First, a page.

The Knowledge Creating Company - Nonaka & Takeuchi

Topics: Knowledge management, Knowledge, Matsushita Pages: 6 (2095 words) Published: April 25, 2013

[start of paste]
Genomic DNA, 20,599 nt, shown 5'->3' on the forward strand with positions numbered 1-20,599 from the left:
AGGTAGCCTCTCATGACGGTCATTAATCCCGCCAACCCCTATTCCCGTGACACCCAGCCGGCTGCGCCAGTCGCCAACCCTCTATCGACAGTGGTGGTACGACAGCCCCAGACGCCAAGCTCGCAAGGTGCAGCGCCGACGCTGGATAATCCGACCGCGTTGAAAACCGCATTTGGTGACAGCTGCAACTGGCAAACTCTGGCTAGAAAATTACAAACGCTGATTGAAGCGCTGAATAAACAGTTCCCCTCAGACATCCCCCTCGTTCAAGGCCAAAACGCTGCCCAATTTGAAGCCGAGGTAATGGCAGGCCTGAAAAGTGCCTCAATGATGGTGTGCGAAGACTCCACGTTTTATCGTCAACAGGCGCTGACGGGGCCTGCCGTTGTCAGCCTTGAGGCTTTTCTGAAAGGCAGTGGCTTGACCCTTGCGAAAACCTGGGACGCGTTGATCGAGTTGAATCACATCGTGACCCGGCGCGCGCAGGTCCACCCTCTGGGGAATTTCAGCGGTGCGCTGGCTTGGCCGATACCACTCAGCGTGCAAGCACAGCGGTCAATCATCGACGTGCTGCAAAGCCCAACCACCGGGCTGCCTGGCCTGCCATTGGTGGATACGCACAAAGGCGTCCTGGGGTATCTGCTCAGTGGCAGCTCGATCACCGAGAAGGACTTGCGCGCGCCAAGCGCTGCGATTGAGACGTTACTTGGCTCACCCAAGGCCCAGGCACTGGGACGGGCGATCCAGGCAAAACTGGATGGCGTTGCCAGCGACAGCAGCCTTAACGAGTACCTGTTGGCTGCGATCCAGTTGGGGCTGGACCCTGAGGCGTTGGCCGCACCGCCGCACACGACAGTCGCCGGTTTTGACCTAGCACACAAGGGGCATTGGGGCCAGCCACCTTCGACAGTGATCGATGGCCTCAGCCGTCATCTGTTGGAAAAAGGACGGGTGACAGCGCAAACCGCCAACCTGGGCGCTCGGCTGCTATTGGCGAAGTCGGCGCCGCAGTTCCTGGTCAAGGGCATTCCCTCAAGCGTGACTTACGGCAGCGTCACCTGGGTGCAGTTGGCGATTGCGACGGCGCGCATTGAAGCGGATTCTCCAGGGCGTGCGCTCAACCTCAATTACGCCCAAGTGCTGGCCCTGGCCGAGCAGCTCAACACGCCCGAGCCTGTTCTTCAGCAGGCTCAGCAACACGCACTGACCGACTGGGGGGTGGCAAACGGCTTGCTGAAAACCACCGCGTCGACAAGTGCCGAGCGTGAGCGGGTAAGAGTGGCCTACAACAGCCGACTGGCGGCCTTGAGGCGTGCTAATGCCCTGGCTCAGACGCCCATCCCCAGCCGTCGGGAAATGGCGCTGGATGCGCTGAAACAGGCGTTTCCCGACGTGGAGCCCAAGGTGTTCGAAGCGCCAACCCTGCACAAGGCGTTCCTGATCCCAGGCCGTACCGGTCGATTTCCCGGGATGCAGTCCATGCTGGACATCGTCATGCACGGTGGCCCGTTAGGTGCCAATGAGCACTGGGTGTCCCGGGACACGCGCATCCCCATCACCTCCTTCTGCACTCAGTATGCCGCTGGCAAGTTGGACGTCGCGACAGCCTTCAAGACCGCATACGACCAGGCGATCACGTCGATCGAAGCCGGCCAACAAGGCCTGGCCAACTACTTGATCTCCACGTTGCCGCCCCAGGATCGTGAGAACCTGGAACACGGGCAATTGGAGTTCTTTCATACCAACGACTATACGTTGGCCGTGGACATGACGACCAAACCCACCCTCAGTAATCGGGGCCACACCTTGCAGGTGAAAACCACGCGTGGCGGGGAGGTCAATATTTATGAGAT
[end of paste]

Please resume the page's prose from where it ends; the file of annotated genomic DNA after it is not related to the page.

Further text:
In an economy where the only certainty is uncertainty, the one sure source of lasting competitive advantage is knowledge. When markets shift, technologies proliferate, competitors multiply, and products become obsolete almost overnight, successful companies are those that consistently create new knowledge, disseminate it widely throughout the organization, and quickly embody it in new technologies and products. These activities define the “knowledge-creating” company, whose sole business is continuous innovation. To Western managers, the Japanese approach often seems odd or even incomprehensible. Consider the following examples. - How is the slogan “Theory of Automobile Evolution” a meaningful design concept for a new car? And yet, this phrase led to the creation of the Honda City, Honda’s innovative urban car. - Why is a beer can a useful analogy for a personal copier? Just such an analogy caused a fundamental breakthrough in the design of Canon’s revolutionary mini-copier, a product that created the personal copier market and has led Canon’s successful migration from its stagnating camera business to the more lucrative field of office automation. - What possible concrete sense of direction can a made-up word such as “optoelectronics” provide a company’s product-development engineers? Under this rubric, however, Sharp has developed a reputation for creating “first products” that define new technologies and markets, making Sharp a major player in businesses ranging from color televisions to liquid crystal displays to customized integrated circuits. In each of these cases, cryptic slogans that to a Western manager sound just plain silly—appropriate for an advertising campaign perhaps but certainly not for running a company—are in fact highly effective tools for creating new knowledge. Managers everywhere recognize the serendipitous quality of innovation. Executives at these Japanese companies are managing that serendipity to the benefit of the company, its employees, and its customers. The centerpiece of the Japanese approach is the recognition that creating new knowledge is not simply a matter of “processing” objective information. Rather, it depends on tapping the tacit and often highly subjective insights, intuitions, and hunches of individual employees and making those insights available for testing and use by the company as a whole. The key to this process is personal commitment, the employees’ sense of identity with the enterprise and its mission. Mobilizing that commitment and embodying tacit knowledge in actual technologies and products require managers who are as comfortable with images and symbols—slogans such as Theory of Automobile Evolution, analogies like that between a personal copier and a beer can, metaphors such as “optoelectronics”—as they are with hard numbers measuring market share, productivity, or ROI. The more holistic approach to knowledge at many Japanese companies is also founded on another fundamental insight. A company is not a machine but a living organism. Much like an individual, it can have a collective sense of identity and fundamental purpose. This is the organizational equivalent of selfknowledge— a shared understanding of what the company stands for, where it is going, what kind of world it wants to live in, and, most important, how to make that world a reality. In this respect, the knowledge-creating company is as much about ideals as it is about ideas. And that fact fuels innovation. The essence of innovation is to re-create the world according to a particular vision or ideal. To create new knowledge means quite literally to re-create the company and everyone in it in a nonstop process of personal and organizational selfrenewal. In the knowledge-creating company, inventing new knowledge is not a specialized activity—the province of the R&D department or marketing or strategic planning. It is a way of behaving, indeed a way of being, in which everyone is a knowledge worker—that is to...
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